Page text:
Robotic Deveopment & US Borders

November 27, 2008

Robotic Deveopment & US Borders
~James Dunn

The Army possesses many robotic mechanisms that are intended to be used in Future Combat Systems. There are also a relatively large number of non-lethal weapons in the Army’s arsenal.

Persons entering the United States without passing through an authorized Immigration Control checkpoint, are criminals if they do so as American citizens. Persons entering whom are not American citizens do not have the same rights or protections provided to citizens.

Persons entering the US illegally for work have no intention of paying taxes to fund the various programs to support our way of life, and usually, the majority of all money made is funneled outside of the US which causes a depression in our economy. This is not the fault of the individual, it is simply how our economic system is setup. We have to control the numbers entering illegally because the unemployment rate would rise. However, if parent countries of these persons would allow improve relations with the US to allow business enterprise to be fairly implimented so that these people braving to enter the US for work would have equitable work at home, then there would be no need for borders. But until that time, we must restrict the many millions of people who want to enter the US to work because we can not absorb them into our economy without pushing out those here who are underprivledged. Those who have ADHD, dislexia, and other mental imparements have a difficult time making a living here as it is. So our borders should be protected, not from the individuals, but because of the business practices necessary to maintain the quality of life for our citizens.

I am suggesting that Army military robotic hardware be tested by patrolling the borders of the United States before putting millions of dollars of equipment in harms way in battlefield situations. A robotic device must be able to deal with non-lethal intervention.

Sonic herding of individuals back across the border, using bola or net guns to secure individuals on the run, shooting out tires and wheels to disable vehicles on the run, providing highspeed opportunities for robotic vehicles to overtake and deal with vehicles on the run like latching claws and applying brakes, documenting all scenarios precisely to build stradegies upon, …

Related to patroling the borders, there are so many opportunities for the military to use real people as test subjects. A large portion of the multi-billion dollar budget for securing our borders might go towards using military technologies more productively than could the private sector. Or better, the technology transfers to the private sector and provide greater funding for related military developments. I’m not promoting war, but I am promoting the efficient use of our national resources.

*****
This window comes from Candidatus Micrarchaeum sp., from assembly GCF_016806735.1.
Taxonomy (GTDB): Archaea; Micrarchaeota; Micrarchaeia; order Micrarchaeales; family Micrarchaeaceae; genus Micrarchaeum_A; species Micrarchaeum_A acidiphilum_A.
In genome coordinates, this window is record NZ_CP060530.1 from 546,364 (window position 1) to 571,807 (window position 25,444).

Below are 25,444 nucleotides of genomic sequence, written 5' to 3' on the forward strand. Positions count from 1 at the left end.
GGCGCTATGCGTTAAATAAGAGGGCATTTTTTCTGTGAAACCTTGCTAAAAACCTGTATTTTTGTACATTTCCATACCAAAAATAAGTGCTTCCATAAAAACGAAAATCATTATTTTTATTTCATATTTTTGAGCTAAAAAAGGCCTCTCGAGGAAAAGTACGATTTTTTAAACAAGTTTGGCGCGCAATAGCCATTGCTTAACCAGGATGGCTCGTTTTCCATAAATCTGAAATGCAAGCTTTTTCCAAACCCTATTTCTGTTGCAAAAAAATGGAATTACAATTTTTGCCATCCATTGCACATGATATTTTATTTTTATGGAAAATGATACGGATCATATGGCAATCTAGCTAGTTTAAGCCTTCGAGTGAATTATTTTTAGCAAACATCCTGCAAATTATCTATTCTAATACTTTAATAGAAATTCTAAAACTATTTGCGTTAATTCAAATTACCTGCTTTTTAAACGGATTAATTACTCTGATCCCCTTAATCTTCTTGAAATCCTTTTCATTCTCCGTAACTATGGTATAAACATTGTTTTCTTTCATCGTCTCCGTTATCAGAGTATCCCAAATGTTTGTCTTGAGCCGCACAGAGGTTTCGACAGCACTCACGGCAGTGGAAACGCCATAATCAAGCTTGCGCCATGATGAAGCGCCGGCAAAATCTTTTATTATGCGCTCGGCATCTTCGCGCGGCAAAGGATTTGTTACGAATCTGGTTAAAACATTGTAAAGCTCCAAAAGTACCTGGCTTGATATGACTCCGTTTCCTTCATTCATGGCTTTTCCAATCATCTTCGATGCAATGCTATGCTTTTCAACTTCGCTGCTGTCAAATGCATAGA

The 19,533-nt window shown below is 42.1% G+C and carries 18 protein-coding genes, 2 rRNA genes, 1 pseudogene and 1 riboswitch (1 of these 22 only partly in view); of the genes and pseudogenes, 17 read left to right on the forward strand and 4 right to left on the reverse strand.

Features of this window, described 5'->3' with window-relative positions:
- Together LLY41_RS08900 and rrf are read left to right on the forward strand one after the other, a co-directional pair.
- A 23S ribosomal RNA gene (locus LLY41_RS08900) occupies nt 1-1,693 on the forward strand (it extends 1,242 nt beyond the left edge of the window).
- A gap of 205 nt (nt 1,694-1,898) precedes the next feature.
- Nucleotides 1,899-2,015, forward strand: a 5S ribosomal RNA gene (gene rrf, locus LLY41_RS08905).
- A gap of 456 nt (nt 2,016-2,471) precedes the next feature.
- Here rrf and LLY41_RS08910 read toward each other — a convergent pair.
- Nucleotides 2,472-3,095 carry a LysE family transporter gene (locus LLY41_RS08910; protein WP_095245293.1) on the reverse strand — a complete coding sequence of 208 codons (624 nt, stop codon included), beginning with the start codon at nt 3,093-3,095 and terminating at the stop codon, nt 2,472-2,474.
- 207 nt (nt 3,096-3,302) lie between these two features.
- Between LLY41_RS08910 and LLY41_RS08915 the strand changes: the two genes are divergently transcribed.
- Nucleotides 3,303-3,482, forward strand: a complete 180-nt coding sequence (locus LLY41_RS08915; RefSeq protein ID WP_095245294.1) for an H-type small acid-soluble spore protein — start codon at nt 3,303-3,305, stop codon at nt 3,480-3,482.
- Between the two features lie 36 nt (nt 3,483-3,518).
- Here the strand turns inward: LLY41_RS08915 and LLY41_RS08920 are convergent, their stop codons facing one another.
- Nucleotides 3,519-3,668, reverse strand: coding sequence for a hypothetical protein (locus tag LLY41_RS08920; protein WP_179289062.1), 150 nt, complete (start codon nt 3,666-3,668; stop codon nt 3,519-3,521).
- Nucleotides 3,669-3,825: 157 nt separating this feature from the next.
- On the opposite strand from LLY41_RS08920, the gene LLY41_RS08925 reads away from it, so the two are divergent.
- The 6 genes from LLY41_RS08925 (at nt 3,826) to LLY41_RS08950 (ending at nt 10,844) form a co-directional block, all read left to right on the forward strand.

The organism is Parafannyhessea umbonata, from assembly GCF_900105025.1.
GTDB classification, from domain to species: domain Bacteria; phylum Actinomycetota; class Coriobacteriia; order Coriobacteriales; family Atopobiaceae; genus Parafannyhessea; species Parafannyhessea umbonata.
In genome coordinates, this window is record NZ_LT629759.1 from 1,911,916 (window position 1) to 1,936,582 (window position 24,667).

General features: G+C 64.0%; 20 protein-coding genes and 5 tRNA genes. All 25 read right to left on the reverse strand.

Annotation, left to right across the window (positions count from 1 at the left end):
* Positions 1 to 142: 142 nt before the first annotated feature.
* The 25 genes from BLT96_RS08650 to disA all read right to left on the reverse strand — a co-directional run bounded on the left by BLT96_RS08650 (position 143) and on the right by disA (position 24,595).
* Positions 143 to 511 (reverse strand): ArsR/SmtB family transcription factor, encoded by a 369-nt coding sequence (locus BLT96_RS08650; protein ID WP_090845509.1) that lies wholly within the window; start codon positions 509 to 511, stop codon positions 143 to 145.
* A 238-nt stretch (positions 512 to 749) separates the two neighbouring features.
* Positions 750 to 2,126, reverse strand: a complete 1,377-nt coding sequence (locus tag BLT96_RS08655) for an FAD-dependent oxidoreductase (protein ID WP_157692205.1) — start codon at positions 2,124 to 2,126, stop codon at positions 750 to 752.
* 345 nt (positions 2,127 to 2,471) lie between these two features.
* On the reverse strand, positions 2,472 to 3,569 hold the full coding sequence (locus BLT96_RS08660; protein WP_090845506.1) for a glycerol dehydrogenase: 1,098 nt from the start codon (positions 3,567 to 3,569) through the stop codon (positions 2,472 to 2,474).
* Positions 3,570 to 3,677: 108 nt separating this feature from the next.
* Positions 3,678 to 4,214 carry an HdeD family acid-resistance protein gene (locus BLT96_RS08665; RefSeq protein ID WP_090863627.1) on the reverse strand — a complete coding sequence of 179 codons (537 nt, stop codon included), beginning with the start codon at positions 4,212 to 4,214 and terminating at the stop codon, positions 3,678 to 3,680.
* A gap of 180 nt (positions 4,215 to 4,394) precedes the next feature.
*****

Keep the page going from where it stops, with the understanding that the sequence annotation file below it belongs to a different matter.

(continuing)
Obviously, the military technologies should be developed to the point of having likely success in implementation.

RFID transponders embedded in roadways along the borders would allow many simple vehicles with surveillance equipment to patrol borders with only one human operator. This system is already largely developed both in the private sector and in military research. The vehicles would investigate anomalies detected by broad coverage surveilance sensors.

All individuals found on the border would have pictures automatically taken of them to determine their identity or to create a baseline. Perhaps an Iris Image could be photographed for positive identification at a later time. More advanced and more expensive robotics could then be deployed to engage situations requiring more than a loudspeaker and a recording.

The border patrol would be called upon to apprehend individuals refusing to go back across the border. Army robotics would standby to support the border patrol in life threatening situations. If the border patrol is fired upon, the Army robots would subdue the assailants while protecting both the border patrol and anyone colocated with the asailant. A robot can take a sniper shot at a 100 yards with almost absolute certainty and is in no way endangered by small ammunition. A heavy rubber bullet delivered by the robot, though it might break the assailants ribs, might save his life.

Army robotics should definitely play a role in patrolling our borders. The further development of AI in operating defense mechanisms allows for both a real life test bed, and also a great savings in both border patrol costs and increased efficiency.

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